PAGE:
Madagascar has one of the world’s fastest growing populations, with an average fertility rate of over 5 births per woman and nearly half of the country’s population currently under fifteen years of age. Only one in five women in union has access to contraception despite government programmes to promote family planning.
A recent UNAIDS survey in Madagascar found that only 12 percent of young men aged between 15 and 24 used a condom the last time they had sex with a casual partner. For women, the figure stood at 5 percent. ?In the remote coastal regions where Blue Ventures operates, access to sexual and reproductive health services is even more difficult. As a result, girls often have their first child as young as eleven and women are having up to 16 children. Infant and maternal mortality figures are high. The rapid growth of coastal populations, whose doubling time is approximately 10-15 years, poses a severe threat to the future sustainability of the country’s extensive coral reefs and other marine habitats, upon which the livelihoods, culture and future economic wellbeing of coastal communities depend.
In the isolated coastal communities of southwest Madagascar – among the poorest in the country – the remote villages depend on dwindling marine resources that are under direct pressure from population growth in the villages, and health care and family planning services are extremely limited. ??”A woman in the village of Andavadoaka who wanted to access contraceptive services faced a 50km journey on foot to Morombe, the nearest town, or would have to pay for passage on a passing ship,” explained Dr Vikram Mohan, founder of the clinic in Andavadoaka. “In cities there are good contraceptive services available; in remote areas like ours most organisations can’t offer a service.” ? The Andavadoaka clinic is funded by Blue Ventures Conservation (BVC) and supported by a programme of community education, which draws upon social marketing techniques to raise awareness, enabling individuals to make their own reproductive health choices. The link between population growth, the lack of family planning facilities and the increasing pressure on fragile natural resources prompted the organisation to establish the small clinic. ??”The work being done by BVC to enable coastal communities to manage their resources sustainably ran the risk of being undermined by the mushrooming population of the community,” says Vic Mohan (Director of Sexual and Reproductive Health Programme and Medical Advisor). “In addition, an awareness of sexually transmissible infections and a willingness to take precautions was low.”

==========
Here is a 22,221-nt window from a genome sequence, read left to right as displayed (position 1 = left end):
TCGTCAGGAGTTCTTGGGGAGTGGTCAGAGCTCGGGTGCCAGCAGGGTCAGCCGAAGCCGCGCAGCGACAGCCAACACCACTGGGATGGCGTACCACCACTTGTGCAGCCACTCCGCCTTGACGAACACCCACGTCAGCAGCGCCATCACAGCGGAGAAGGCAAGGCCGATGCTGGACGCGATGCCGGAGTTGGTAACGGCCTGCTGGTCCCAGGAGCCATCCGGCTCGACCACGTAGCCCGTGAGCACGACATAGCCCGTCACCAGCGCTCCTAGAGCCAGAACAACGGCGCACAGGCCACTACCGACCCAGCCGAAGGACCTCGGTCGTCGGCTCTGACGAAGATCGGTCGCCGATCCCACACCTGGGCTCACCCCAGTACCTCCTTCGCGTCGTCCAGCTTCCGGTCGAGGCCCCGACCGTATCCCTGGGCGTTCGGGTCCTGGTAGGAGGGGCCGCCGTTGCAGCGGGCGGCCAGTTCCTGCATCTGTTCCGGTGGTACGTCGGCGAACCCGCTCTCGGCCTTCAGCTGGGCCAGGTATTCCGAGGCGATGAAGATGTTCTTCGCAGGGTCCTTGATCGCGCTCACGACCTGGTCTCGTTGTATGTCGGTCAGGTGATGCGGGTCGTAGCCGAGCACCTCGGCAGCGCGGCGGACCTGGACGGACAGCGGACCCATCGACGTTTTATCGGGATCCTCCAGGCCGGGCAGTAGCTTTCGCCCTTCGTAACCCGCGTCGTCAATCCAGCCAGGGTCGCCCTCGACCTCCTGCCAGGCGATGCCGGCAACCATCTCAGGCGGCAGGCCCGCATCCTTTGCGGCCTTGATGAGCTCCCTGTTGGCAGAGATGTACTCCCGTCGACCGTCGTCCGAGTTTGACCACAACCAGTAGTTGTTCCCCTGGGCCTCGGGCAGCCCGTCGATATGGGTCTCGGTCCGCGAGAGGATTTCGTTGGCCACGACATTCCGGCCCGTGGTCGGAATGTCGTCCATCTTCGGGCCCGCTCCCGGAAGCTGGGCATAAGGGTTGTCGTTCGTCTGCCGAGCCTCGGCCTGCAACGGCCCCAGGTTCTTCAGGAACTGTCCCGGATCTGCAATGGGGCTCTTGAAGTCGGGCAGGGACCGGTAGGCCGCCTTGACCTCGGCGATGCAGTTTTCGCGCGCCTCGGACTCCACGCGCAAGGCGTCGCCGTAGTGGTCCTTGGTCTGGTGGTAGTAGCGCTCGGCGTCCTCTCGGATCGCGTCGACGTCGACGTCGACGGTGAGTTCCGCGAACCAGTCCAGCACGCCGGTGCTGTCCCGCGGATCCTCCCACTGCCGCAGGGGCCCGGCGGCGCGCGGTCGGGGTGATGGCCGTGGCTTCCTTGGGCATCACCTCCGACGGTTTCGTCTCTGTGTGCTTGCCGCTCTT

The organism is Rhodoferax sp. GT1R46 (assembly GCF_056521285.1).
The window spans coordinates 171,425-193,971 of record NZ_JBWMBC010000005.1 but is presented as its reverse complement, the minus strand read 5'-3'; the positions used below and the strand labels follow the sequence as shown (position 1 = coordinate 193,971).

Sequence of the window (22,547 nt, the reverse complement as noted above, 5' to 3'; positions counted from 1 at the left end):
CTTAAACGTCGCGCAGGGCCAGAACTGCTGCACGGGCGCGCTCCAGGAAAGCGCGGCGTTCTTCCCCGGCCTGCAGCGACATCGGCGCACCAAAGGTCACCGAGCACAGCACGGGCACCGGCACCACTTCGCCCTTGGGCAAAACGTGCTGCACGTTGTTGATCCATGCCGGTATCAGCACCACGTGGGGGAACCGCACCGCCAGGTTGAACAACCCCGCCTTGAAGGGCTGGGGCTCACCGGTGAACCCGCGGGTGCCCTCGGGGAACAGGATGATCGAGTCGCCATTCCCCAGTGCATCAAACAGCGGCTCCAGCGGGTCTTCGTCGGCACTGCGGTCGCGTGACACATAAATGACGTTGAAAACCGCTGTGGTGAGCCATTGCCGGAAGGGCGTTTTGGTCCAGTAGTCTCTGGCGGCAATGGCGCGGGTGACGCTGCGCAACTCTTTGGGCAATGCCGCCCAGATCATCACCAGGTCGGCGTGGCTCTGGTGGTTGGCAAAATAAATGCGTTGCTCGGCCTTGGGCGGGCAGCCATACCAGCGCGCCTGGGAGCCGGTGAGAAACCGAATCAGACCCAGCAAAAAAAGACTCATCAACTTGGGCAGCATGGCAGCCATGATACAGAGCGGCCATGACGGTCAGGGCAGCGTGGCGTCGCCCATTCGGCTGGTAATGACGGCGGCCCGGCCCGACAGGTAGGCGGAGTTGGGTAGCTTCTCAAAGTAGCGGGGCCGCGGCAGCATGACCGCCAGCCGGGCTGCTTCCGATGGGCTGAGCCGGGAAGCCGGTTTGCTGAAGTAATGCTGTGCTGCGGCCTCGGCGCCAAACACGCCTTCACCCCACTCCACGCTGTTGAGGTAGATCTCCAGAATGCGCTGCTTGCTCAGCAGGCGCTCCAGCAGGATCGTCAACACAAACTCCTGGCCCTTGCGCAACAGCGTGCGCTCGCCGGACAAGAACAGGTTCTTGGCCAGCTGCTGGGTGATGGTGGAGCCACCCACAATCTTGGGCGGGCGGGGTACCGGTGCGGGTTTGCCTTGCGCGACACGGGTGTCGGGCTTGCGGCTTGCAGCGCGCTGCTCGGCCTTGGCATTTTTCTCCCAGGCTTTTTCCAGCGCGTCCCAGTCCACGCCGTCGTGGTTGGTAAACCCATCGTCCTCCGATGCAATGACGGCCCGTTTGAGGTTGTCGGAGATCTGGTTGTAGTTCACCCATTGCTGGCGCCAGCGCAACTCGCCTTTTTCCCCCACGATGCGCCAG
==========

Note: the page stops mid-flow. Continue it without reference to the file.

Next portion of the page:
Working in close partnership with regional health institutions and sexual and reproductive health NGOs, this initiative aims to empower and enable individuals to make their own reproductive health choices, and protect themselves against STIs. It is doing this through the provision of sexual and reproductive health services in 24 villages along the south coast of Madagascar.
So what has this got to do with Tess Shellard walking a whopping 1,293 miles?
Tess aims to raise at least £10,000 and here’s why:
For the cost of a couple of text messages, 20p, they can provide a 3 month supply of the pill.
For the same price as a chocolate bar, 40p, they can provide a contraceptive injection that lasts 3 months.
For less than the cost of a night out, £25, they can pay for an interpreter to work in the clinic for a whole month.
Lots of people would happily pay £200 for a new mobile – that would pay for a nurse to run the outreach clinics and education programme for a whole month, or amazingly it could even buy enough education materials to last an entire year.
Tess only has 40 more days to go of her 54 day hike and has so far raised £1,535 and she will need your help if she hopes to make her target for this extremely worthy cause! As the above facts outline, every penny makes a difference!
You can read Tess’ blog posts online at: http://themightyjogle.co.uk/category/blog/ – extracts include:
‘By far the best day’s hiking so far. Our route followed part of The Great Glen way all along the edge of Loch Ness. The path climbs up into the hills and although for most of it you can only see the forest around you, every now and then it opens up and you get the most beautiful views out across the loch and over to the mountains on the other side. Best of all, from up there you can’t see any of the few bits of touristy monster-related rubbish – it feels completely unspoilt’. excerpt from Day 8: Drumnadrochit to Fort Augustus
Please support Tess, please give generously!
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